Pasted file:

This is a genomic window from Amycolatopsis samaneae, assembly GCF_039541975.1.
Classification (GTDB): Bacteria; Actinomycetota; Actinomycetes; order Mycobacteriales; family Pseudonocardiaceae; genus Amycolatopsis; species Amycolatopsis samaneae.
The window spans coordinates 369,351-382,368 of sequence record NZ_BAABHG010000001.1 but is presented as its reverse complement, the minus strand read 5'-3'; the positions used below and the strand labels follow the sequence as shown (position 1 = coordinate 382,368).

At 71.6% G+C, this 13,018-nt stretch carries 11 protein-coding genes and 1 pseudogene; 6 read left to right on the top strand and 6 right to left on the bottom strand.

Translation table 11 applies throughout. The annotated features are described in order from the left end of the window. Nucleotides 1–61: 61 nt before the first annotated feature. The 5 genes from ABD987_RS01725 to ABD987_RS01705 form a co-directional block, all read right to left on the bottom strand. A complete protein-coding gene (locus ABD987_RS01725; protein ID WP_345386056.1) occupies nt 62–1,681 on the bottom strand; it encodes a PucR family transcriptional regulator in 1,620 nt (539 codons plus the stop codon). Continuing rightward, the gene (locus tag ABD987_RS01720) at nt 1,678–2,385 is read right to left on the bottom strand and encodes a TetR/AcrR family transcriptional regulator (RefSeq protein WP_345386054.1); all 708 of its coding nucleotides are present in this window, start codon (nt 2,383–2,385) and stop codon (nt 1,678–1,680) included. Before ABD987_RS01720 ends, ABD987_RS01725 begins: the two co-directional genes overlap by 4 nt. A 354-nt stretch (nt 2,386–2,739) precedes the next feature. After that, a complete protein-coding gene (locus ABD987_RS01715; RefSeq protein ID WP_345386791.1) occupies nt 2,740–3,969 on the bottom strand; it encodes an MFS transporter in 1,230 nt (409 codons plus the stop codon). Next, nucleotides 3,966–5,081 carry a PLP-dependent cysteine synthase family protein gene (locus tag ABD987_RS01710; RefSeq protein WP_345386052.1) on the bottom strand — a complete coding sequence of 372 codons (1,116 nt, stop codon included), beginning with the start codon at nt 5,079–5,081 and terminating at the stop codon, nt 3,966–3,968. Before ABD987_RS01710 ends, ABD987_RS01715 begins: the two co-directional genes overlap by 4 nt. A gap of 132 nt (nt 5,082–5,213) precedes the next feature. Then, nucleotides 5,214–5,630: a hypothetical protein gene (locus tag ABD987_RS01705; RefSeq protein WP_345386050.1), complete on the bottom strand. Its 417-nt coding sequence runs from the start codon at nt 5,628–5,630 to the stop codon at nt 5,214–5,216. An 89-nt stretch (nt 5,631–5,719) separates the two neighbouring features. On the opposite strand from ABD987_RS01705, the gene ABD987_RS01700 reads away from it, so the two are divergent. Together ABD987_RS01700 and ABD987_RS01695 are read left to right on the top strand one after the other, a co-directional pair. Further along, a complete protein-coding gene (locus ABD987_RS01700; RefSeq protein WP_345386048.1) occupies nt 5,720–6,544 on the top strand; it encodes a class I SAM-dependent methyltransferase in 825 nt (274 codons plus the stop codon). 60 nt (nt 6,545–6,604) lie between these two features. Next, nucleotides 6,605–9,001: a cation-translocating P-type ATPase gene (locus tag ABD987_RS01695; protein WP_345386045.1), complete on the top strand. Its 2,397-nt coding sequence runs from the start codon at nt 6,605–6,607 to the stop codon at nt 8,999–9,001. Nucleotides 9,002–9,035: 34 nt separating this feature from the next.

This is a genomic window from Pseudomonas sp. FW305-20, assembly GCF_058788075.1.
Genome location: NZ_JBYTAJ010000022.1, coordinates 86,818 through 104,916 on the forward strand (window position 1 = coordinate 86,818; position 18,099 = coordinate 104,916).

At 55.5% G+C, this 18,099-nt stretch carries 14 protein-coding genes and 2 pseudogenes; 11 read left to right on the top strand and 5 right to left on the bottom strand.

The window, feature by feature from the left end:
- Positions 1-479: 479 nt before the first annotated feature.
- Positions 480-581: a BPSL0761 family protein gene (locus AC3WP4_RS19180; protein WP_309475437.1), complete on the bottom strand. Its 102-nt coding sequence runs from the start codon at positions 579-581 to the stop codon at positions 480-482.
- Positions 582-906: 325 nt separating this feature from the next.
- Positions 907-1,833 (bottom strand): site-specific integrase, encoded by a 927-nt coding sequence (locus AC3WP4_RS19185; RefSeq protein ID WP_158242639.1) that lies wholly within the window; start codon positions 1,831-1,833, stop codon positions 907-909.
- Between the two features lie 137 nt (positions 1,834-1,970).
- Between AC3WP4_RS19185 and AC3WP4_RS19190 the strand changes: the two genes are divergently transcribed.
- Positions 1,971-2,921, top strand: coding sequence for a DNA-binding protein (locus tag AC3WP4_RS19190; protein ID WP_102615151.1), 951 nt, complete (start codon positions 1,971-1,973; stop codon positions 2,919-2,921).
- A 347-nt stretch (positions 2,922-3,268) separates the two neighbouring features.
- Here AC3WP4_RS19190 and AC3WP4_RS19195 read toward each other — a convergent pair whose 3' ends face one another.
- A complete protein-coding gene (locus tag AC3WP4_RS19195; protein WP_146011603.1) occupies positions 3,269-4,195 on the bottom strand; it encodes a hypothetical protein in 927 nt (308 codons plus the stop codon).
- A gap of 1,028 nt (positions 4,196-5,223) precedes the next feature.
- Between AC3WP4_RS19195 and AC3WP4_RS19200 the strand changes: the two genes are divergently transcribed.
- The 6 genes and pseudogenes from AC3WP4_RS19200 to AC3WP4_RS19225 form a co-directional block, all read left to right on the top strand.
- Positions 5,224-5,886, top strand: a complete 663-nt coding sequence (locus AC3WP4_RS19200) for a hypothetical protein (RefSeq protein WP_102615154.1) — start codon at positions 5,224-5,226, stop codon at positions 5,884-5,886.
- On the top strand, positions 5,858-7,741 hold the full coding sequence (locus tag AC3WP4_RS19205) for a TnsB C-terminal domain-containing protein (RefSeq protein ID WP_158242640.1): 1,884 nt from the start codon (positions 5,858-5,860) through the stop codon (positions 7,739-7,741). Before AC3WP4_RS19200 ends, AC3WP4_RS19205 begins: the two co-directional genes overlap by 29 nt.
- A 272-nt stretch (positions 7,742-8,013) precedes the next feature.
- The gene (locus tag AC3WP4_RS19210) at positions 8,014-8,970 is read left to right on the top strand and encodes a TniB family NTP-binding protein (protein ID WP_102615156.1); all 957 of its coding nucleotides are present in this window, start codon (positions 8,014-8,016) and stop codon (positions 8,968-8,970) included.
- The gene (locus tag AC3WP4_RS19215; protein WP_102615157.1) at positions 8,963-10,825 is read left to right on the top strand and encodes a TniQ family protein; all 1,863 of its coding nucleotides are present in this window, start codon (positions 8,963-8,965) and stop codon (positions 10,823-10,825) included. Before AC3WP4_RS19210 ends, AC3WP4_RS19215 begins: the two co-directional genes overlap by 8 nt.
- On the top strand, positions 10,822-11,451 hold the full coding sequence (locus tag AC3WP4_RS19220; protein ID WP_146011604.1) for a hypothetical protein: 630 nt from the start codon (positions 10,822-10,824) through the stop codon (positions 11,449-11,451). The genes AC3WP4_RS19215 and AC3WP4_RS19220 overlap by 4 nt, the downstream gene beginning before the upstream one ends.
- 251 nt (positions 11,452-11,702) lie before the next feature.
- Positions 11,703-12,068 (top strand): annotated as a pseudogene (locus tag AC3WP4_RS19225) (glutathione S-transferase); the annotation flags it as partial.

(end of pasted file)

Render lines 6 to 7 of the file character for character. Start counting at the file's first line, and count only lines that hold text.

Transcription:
This is a genomic window from Pseudomonas sp. FW305-20, assembly GCF_058788075.1.
Genome location: NZ_JBYTAJ010000022.1, coordinates 86,818 through 104,916 on the forward strand (window position 1 = coordinate 86,818; position 18,099 = coordinate 104,916).